UPMC’s hidden “healthcare heroes” will walk off the job, joining workers all over the country demanding employers pay living wages and respect their union rights
Pittsburgh, PA – November 5, 2021 – At a press conference this morning surrounded by elected officials, faith leaders, academics, and community supporters, UPMC workers announced their intent to strike for fair pay, safer staffing, better working conditions, and the right to form their union without retaliation or interference. They are joining workers from around the country and across industries who are standing up to demand fair pay and treatment.
On Wednesday, in response to hundreds of workers signing onto a petition demanding $20/hour minimum wage, affordable high quality health care, elimination of all medical debt, and respect for union rights, UPMC alerted workers that they will be handing out $500 “thank you pay” and offering a “raise” of $.75 cents an hour in January, along with creating HSAs for workers.
Said Juilia Centofanti, Pharmacy Tech at UPMC Childrens, “There was no ‘thank you pay’ until we started organizing to strike. We worked for two years in the pandemic without a drop of extra pay. Paying us a living wage of $20/hour would mean $400 more in every single paycheck. You better believe I will cash this $500 check because we have already worked to make UPMC a billion in profit. Enough with the unfair labor practices and enough with the food banks. We’re owed this and so much more and I will continue organizing with my coworkers for the pay, safer staffing, and union rights we deserve. ”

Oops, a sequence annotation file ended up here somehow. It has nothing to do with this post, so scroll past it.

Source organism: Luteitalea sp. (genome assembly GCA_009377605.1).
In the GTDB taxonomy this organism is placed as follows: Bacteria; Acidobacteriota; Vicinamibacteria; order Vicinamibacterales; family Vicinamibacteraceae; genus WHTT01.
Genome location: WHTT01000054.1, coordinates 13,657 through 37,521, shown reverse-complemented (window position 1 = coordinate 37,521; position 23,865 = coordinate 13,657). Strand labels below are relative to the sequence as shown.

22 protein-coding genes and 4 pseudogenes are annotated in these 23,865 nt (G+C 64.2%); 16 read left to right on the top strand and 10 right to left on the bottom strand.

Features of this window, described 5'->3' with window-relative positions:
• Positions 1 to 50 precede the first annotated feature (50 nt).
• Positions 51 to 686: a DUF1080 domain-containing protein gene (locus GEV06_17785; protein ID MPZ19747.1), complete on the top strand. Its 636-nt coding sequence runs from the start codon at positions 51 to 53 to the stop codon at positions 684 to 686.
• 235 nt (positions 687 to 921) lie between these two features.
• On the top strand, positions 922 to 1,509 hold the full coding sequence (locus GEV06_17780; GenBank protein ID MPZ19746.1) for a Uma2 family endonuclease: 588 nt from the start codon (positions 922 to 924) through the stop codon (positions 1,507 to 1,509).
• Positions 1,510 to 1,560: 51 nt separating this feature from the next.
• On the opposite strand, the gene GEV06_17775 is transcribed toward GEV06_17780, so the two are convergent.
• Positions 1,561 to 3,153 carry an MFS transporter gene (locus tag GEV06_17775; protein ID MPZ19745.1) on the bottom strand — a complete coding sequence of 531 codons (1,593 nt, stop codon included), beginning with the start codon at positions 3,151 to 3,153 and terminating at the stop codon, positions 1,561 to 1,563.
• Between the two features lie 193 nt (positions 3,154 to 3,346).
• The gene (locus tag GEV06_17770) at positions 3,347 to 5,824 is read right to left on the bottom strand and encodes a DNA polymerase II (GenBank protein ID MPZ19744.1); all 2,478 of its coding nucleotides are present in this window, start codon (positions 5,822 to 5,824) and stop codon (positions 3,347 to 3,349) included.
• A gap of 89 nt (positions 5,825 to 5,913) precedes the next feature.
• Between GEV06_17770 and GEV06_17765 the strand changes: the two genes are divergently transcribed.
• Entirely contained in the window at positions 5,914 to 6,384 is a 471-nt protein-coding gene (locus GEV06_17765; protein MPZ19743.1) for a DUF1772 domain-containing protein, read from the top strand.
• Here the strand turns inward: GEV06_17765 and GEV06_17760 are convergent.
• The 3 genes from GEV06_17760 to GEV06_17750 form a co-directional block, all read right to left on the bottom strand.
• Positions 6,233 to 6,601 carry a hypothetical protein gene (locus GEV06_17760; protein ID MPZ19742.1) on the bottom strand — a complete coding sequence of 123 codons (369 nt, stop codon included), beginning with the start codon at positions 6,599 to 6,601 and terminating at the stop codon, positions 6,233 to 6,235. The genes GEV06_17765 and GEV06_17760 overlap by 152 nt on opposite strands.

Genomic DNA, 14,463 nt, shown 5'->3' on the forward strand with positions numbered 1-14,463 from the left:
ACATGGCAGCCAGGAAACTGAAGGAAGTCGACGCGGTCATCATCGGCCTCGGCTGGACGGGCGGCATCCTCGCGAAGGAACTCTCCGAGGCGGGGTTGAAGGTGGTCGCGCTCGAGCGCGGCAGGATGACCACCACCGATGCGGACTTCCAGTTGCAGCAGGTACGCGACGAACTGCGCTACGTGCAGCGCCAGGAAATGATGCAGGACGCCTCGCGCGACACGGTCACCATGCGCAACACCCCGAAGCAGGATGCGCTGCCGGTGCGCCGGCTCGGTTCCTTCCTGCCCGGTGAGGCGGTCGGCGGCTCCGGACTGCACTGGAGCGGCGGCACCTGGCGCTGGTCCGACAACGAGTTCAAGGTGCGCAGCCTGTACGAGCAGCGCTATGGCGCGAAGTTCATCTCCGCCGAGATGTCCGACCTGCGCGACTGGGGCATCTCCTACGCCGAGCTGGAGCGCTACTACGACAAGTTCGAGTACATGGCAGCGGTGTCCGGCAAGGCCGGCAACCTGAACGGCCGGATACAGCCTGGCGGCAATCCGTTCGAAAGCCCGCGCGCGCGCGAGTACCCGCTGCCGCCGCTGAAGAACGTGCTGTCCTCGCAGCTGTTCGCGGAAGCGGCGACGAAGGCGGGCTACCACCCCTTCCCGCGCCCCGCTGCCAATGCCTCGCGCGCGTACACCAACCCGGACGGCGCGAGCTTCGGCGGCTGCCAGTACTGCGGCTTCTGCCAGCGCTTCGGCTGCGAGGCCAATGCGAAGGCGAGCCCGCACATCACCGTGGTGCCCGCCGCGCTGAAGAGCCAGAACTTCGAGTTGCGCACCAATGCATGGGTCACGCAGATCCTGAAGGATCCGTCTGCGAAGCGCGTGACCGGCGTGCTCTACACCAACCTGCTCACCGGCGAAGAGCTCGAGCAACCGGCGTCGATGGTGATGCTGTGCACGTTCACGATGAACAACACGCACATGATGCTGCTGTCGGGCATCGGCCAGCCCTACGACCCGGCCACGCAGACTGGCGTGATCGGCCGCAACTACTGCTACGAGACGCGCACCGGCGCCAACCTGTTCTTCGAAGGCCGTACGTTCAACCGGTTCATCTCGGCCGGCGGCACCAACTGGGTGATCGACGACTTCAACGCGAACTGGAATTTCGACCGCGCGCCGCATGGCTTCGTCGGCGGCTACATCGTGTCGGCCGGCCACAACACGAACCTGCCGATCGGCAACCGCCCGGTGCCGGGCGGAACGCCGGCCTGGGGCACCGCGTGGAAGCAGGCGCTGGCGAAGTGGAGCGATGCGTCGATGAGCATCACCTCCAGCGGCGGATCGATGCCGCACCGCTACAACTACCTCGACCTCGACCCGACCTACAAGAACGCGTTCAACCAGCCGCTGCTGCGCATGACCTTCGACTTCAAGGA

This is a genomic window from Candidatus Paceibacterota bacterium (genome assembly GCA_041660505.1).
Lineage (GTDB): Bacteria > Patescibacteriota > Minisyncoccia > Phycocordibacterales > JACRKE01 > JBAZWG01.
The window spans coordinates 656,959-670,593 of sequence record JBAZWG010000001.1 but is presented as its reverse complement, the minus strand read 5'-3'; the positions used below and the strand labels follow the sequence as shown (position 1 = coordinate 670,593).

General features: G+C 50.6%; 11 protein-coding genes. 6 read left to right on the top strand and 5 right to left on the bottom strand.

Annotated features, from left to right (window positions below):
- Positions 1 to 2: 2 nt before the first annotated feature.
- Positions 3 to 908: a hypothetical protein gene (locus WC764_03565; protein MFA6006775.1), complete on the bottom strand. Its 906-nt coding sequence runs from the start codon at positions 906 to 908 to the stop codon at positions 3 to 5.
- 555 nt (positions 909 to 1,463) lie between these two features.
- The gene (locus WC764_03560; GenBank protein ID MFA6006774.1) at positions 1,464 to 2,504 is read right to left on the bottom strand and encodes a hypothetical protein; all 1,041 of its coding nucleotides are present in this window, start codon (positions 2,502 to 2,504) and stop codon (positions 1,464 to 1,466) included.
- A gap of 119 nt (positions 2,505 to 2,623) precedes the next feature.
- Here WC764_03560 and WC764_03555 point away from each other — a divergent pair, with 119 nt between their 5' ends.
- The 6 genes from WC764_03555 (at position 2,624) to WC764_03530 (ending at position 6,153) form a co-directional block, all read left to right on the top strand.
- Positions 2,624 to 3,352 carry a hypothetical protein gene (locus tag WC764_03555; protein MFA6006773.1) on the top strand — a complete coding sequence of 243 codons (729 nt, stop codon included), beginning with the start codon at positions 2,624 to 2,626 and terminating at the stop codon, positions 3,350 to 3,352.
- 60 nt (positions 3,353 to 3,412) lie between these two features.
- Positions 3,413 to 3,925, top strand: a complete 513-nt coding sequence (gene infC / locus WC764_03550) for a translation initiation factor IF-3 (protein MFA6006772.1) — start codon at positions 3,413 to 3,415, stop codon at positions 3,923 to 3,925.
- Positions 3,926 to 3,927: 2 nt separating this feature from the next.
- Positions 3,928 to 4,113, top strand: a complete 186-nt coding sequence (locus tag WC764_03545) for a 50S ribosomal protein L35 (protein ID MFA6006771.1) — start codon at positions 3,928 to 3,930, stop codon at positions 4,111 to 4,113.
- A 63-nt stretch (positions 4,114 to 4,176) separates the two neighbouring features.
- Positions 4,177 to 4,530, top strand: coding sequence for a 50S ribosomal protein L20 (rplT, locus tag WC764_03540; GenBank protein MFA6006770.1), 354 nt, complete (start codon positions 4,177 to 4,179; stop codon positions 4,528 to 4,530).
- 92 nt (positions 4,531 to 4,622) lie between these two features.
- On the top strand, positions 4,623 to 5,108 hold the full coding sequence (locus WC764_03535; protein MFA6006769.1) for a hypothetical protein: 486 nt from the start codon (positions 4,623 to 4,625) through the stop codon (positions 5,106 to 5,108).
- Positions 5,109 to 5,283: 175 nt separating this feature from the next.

Said Dr. Jeffrey Shook, Associate Professor of Social Work and Sociology at the University of Pittsburgh, “Our research shows people need $20/hour to reduce the material and financial hardships experienced by many workers — which include poor health, undue stress, lack of mobility and diminished chances for their children. Wages are the biggest social determinant of health, and if UPMC is earnest in its desire to address those, it should start with its own employees.”
“We cannot have a healthy region if our biggest employer is paying poverty wages. Wages are the biggest social determinant of health, and right now, Pennsylvanians are tired of propping up an institution that keeps their massive workforce in poverty,” said PA State Senator Lindsey Williams. “I’m proud of these workers — they’re standing up to demand fair pay and treatment. UPMC had their best year on record during the pandemic, yet the workers who kept UPMC hospitals running in the middle of a global public health crisis didn’t even receive hazard pay. Enough is enough.”
Said Zarah Livingston, Patient Care Technician at UPMC Mercy, “We’ve spent day and night seeing the community through this pandemic, only to see signs on our way to work advertising jobs at Amazon or the coffee shop offering better wages than we’re putting our lives on the line everyday to take care of our community members when they’re sick. On November 18, we are standing up and fighting back.”